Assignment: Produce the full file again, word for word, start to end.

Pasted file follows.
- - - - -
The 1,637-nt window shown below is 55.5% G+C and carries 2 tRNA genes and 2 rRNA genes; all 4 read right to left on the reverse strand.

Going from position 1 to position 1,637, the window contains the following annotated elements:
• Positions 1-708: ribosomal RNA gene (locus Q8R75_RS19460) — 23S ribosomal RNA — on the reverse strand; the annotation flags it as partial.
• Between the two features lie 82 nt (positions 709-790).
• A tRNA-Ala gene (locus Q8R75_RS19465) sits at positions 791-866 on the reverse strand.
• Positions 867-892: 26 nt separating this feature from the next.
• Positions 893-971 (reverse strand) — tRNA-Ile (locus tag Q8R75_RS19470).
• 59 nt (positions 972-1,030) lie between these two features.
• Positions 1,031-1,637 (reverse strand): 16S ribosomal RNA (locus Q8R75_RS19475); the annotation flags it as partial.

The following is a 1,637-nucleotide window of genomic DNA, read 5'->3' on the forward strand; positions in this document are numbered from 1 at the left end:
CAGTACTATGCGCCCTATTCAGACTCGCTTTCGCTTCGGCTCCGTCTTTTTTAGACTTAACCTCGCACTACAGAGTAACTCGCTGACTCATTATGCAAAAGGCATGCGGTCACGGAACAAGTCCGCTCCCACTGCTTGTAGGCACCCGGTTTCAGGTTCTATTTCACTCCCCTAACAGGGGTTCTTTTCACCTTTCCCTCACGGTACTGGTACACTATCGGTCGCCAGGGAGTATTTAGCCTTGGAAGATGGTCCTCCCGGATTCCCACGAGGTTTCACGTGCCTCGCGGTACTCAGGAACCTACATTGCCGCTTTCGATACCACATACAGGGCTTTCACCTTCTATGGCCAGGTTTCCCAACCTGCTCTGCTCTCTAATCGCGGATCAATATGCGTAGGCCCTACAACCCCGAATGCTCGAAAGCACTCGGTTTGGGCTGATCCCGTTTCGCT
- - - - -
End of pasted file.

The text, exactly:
The 1,637-nt window shown below is 55.5% G+C and carries 2 tRNA genes and 2 rRNA genes; all 4 read right to left on the reverse strand.

Going from position 1 to position 1,637, the window contains the following annotated elements:
• Positions 1-708: ribosomal RNA gene (locus Q8R75_RS19460) — 23S ribosomal RNA — on the reverse strand; the annotation flags it as partial.
• Between the two features lie 82 nt (positions 709-790).
• A tRNA-Ala gene (locus Q8R75_RS19465) sits at positions 791-866 on the reverse strand.
• Positions 867-892: 26 nt separating this feature from the next.
• Positions 893-971 (reverse strand) — tRNA-Ile (locus tag Q8R75_RS19470).
• 59 nt (positions 972-1,030) lie between these two features.
• Positions 1,031-1,637 (reverse strand): 16S ribosomal RNA (locus Q8R75_RS19475); the annotation flags it as partial.

The following is a 1,637-nucleotide window of genomic DNA, read 5'->3' on the forward strand; positions in this document are numbered from 1 at the left end:
CAGTACTATGCGCCCTATTCAGACTCGCTTTCGCTTCGGCTCCGTCTTTTTTAGACTTAACCTCGCACTACAGAGTAACTCGCTGACTCATTATGCAAAAGGCATGCGGTCACGGAACAAGTCCGCTCCCACTGCTTGTAGGCACCCGGTTTCAGGTTCTATTTCACTCCCCTAACAGGGGTTCTTTTCACCTTTCCCTCACGGTACTGGTACACTATCGGTCGCCAGGGAGTATTTAGCCTTGGAAGATGGTCCTCCCGGATTCCCACGAGGTTTCACGTGCCTCGCGGTACTCAGGAACCTACATTGCCGCTTTCGATACCACATACAGGGCTTTCACCTTCTATGGCCAGGTTTCCCAACCTGCTCTGCTCTCTAATCGCGGATCAATATGCGTAGGCCCTACAACCCCGAATGCTCGAAAGCACTCGGTTTGGGCTGATCCCGTTTCGCT